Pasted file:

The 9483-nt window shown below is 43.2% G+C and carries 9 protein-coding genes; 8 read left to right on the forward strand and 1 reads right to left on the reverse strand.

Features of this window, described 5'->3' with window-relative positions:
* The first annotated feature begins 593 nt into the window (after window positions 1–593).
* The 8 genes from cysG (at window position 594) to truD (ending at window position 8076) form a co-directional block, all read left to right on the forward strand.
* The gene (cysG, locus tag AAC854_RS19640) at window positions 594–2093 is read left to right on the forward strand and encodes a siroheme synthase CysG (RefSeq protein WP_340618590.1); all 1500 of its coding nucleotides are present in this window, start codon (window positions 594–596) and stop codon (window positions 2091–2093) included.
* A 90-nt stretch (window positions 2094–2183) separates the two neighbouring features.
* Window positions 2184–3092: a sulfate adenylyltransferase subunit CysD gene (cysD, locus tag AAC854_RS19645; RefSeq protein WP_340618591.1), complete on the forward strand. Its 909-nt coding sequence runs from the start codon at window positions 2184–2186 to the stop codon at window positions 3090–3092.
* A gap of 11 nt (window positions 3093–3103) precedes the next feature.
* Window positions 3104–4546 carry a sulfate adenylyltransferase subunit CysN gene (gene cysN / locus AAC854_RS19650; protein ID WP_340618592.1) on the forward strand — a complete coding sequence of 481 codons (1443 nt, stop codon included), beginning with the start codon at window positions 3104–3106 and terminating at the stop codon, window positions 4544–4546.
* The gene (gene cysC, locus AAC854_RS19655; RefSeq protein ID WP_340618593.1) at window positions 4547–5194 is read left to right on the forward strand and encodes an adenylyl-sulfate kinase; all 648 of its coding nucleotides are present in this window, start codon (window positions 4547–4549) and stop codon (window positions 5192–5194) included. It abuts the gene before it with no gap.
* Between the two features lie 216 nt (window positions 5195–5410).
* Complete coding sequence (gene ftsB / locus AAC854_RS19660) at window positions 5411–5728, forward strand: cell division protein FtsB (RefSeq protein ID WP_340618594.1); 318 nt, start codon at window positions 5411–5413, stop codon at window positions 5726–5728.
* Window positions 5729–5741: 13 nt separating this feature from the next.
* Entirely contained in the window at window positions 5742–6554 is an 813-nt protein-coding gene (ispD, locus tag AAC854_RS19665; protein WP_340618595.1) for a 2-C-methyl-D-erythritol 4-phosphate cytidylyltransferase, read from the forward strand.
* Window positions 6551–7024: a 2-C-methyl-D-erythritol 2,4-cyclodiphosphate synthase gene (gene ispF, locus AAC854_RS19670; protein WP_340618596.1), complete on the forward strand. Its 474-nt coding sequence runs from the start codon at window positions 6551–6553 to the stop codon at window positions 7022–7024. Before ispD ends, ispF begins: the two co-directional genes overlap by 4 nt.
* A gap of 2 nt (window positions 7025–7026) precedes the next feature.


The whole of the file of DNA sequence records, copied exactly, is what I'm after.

The 9483-nt window shown below is 43.2% G+C and carries 9 protein-coding genes; 8 read left to right on the forward strand and 1 reads right to left on the reverse strand.

Features of this window, described 5'->3' with window-relative positions:
* The first annotated feature begins 593 nt into the window (after window positions 1–593).
* The 8 genes from cysG (at window position 594) to truD (ending at window position 8076) form a co-directional block, all read left to right on the forward strand.
* The gene (cysG, locus tag AAC854_RS19640) at window positions 594–2093 is read left to right on the forward strand and encodes a siroheme synthase CysG (RefSeq protein WP_340618590.1); all 1500 of its coding nucleotides are present in this window, start codon (window positions 594–596) and stop codon (window positions 2091–2093) included.
* A 90-nt stretch (window positions 2094–2183) separates the two neighbouring features.
* Window positions 2184–3092: a sulfate adenylyltransferase subunit CysD gene (cysD, locus tag AAC854_RS19645; RefSeq protein WP_340618591.1), complete on the forward strand. Its 909-nt coding sequence runs from the start codon at window positions 2184–2186 to the stop codon at window positions 3090–3092.
* A gap of 11 nt (window positions 3093–3103) precedes the next feature.
* Window positions 3104–4546 carry a sulfate adenylyltransferase subunit CysN gene (gene cysN / locus AAC854_RS19650; protein ID WP_340618592.1) on the forward strand — a complete coding sequence of 481 codons (1443 nt, stop codon included), beginning with the start codon at window positions 3104–3106 and terminating at the stop codon, window positions 4544–4546.
* The gene (gene cysC, locus AAC854_RS19655; RefSeq protein ID WP_340618593.1) at window positions 4547–5194 is read left to right on the forward strand and encodes an adenylyl-sulfate kinase; all 648 of its coding nucleotides are present in this window, start codon (window positions 4547–4549) and stop codon (window positions 5192–5194) included. It abuts the gene before it with no gap.
* Between the two features lie 216 nt (window positions 5195–5410).
* Complete coding sequence (gene ftsB / locus AAC854_RS19660) at window positions 5411–5728, forward strand: cell division protein FtsB (RefSeq protein ID WP_340618594.1); 318 nt, start codon at window positions 5411–5413, stop codon at window positions 5726–5728.
* Window positions 5729–5741: 13 nt separating this feature from the next.
* Entirely contained in the window at window positions 5742–6554 is an 813-nt protein-coding gene (ispD, locus tag AAC854_RS19665; protein WP_340618595.1) for a 2-C-methyl-D-erythritol 4-phosphate cytidylyltransferase, read from the forward strand.
* Window positions 6551–7024: a 2-C-methyl-D-erythritol 2,4-cyclodiphosphate synthase gene (gene ispF, locus AAC854_RS19670; protein WP_340618596.1), complete on the forward strand. Its 474-nt coding sequence runs from the start codon at window positions 6551–6553 to the stop codon at window positions 7022–7024. Before ispD ends, ispF begins: the two co-directional genes overlap by 4 nt.
* A gap of 2 nt (window positions 7025–7026) precedes the next feature.